Britain’s head of government, confessed attender at a No 10 lockdown party and late apologist for insulting the conscientious, suffered further humiliation today, as the energy crisis he once passed off as ‘temporary’ was predicted by Centrica’s CEO to last for at least another 18 months.

Chris O’Shea told BBC Radio this morning that high prices for wholesale and retail gas might last into 2024.  Resisting demands for a windfall tax on gas and oil extractors, as made by Labour, he said it would be inefficient as a solution.

O’Shea told Today: ‘As we move towards net zero gas is a big transition fuel and so as you turn off coal powered stations in other countries maybe there’s more demand for gas.

‘Over the long run you do get more balance in this system but there isn’t an abundance of gas that you can just turn on quickly.

‘So I can’t say that this will be done in just six months or nine months or a year I can simply just look at what the market says at the moment.  The market suggests that high gas prices will be here for the next 18 months to two years.’

He added: ‘There’s no reason to think that energy prices will come down any time soon.’

The Centrica boss ruled out boosting supply from the North Sea as a solution .

He said: ‘I’m not sure an increase in UK supply would have brought the price down from £3 a therm, as it was in December, to 50p as it was a year ago.

‘We bring gas in from the United States, from Norway, from Europe, from Qatar, from other places.  So we’re not in a position to simply have the UK as an isolated energy market. We are part of a global market.’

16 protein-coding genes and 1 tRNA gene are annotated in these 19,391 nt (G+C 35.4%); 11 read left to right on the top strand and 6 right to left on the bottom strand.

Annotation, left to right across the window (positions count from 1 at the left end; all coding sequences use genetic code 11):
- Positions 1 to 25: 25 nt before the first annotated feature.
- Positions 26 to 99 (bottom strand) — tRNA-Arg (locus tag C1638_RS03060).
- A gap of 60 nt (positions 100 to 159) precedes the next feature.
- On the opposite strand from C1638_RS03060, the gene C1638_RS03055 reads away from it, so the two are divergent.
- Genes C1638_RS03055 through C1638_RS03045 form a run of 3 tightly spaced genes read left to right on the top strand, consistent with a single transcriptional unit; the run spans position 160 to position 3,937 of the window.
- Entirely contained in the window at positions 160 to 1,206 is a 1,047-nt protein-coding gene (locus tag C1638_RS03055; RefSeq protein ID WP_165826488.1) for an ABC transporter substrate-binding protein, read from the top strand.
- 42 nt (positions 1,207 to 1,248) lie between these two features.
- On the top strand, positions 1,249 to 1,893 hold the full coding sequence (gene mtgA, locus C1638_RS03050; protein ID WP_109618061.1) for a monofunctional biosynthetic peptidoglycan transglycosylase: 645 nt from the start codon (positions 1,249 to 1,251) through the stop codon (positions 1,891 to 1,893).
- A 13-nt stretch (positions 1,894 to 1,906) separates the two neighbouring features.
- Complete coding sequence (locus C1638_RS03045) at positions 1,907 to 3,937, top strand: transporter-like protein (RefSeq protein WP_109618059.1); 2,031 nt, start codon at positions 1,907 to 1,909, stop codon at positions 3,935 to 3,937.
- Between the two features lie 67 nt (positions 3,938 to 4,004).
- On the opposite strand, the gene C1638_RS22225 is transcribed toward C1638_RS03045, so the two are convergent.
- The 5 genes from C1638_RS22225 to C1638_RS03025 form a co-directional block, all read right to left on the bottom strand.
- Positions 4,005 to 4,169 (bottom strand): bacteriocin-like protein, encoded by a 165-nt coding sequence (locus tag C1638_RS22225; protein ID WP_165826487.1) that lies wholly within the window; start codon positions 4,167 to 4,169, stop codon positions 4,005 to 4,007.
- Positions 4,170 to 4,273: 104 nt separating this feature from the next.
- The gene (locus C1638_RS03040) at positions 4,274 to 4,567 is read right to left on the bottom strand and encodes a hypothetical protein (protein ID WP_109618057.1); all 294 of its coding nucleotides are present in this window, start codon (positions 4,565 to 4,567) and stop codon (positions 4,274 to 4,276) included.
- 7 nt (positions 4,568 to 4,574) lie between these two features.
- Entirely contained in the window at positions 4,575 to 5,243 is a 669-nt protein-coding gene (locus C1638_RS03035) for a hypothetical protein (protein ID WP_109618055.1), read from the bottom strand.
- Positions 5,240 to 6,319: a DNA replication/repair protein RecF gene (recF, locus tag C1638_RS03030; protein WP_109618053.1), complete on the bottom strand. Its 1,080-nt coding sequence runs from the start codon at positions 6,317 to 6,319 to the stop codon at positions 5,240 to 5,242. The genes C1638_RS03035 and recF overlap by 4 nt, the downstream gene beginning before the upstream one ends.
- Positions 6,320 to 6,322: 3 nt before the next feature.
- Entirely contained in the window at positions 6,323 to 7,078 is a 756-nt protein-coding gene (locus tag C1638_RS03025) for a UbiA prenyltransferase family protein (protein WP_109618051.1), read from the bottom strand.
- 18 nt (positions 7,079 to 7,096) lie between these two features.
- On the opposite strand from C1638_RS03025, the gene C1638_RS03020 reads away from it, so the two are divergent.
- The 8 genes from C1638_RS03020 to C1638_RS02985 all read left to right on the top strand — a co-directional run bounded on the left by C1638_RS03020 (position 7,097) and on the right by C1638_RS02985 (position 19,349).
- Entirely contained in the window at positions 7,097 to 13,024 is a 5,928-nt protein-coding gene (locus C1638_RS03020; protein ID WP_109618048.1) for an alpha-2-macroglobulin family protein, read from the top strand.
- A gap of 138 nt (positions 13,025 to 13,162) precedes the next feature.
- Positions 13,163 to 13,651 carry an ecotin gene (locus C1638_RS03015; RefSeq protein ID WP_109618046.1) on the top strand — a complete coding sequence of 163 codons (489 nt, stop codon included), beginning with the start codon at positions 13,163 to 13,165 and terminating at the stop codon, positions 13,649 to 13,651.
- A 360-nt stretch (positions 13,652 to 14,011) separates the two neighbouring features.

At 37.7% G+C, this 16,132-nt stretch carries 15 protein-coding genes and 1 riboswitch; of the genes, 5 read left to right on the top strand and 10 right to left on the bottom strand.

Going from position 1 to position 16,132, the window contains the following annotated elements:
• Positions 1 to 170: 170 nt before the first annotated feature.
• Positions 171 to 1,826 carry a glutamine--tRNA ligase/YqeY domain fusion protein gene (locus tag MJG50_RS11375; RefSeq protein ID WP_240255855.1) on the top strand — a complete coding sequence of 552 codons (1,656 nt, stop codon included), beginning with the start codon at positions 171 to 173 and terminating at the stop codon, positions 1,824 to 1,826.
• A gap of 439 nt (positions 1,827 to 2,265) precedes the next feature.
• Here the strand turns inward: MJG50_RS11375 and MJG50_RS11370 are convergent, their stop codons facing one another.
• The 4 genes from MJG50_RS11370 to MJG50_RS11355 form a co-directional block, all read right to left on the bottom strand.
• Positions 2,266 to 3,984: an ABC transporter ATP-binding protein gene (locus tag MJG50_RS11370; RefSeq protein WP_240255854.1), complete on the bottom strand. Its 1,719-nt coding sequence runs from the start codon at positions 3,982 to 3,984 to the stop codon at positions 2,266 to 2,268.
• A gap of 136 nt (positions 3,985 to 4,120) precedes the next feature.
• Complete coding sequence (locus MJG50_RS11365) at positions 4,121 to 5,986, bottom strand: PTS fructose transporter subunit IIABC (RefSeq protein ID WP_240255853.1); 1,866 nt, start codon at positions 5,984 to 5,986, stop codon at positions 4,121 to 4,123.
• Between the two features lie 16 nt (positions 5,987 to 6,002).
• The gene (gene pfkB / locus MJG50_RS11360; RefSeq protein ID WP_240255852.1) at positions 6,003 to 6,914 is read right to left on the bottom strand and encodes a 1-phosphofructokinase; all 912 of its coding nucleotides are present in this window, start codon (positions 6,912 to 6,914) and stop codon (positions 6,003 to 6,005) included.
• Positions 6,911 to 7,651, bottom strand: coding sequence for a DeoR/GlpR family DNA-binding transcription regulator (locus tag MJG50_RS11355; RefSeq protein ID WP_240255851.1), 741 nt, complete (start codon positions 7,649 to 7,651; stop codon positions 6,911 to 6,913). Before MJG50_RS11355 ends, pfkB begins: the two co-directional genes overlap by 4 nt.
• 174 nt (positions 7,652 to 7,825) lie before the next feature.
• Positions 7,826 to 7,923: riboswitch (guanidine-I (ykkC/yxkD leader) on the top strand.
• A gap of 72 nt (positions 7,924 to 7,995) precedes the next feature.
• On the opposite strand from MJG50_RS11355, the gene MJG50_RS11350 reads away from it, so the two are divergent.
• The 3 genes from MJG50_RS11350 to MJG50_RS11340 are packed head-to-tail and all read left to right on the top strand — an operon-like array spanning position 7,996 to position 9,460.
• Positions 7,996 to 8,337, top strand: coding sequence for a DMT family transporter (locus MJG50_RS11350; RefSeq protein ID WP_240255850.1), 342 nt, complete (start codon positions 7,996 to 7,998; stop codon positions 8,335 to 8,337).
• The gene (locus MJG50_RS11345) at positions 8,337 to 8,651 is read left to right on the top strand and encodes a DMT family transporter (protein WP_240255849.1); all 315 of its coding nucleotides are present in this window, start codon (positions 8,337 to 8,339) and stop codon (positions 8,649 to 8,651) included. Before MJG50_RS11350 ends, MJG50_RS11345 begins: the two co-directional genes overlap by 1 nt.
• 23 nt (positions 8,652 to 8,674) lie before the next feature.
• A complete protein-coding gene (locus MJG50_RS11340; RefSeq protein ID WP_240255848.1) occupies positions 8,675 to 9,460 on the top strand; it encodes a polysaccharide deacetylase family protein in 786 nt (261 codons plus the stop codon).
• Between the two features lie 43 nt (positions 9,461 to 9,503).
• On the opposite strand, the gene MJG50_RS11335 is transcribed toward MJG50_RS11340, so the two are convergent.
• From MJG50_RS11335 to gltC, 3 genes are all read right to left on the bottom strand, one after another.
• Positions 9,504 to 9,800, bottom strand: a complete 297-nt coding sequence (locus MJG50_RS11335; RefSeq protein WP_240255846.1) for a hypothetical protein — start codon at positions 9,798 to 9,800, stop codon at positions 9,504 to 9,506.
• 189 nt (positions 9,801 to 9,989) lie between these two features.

O’Shea named three measures he claimed would together avoid about £375 extra on home bills, equal to around half of the anticipated rise:

  • deferring the £100 cost of the supplier fee
  • temporarily or permanently removing 5% VAT on domestic bills
  • removing green levies

‘Those three things together could be enacted very quickly, without regret, and that would take half of the price rise and you get a further relief targeted at those households that need it most’, O’Shea observed.

Ovo Energy boss Stephen Fitzpatrick also called for the Government to cut green levies and social costs on energy bills, and instead raise the money through normal taxes.

‘It’s important to note that consumers will need to pay the real price of energy,’ he said. ‘But what we have in our energy bills today (is) not only VAT, but also a whole bunch of environmental and social costs that the poorest in our society are paying the highest proportion towards.

Nervous Conservative backbenchers have complained of Rishi Sunak’s low profile during the crisis, amid forecasts that Ofgem’s April revision of the price cap will send home bills rocketing by up to 40% in time for local elections on 5 May.  As reported by the BBC, the chancellor will hold talks with Tory MPs in coming days,  attempting to dampen Conservative anger on the issue.

In the Commons today Britain’s premier confessed to spending 25 minutes on 20 May 2020 at an event advertised by his own permanent private secretary Martin Reynolds as ‘socially distanced drinks’.  Leaders of all opposition parties called on Johnson to resign.

Veteran backbencher Sir Roger Gale told BBC’s ‘World at One’ that the premier is ‘a dead man walking’.


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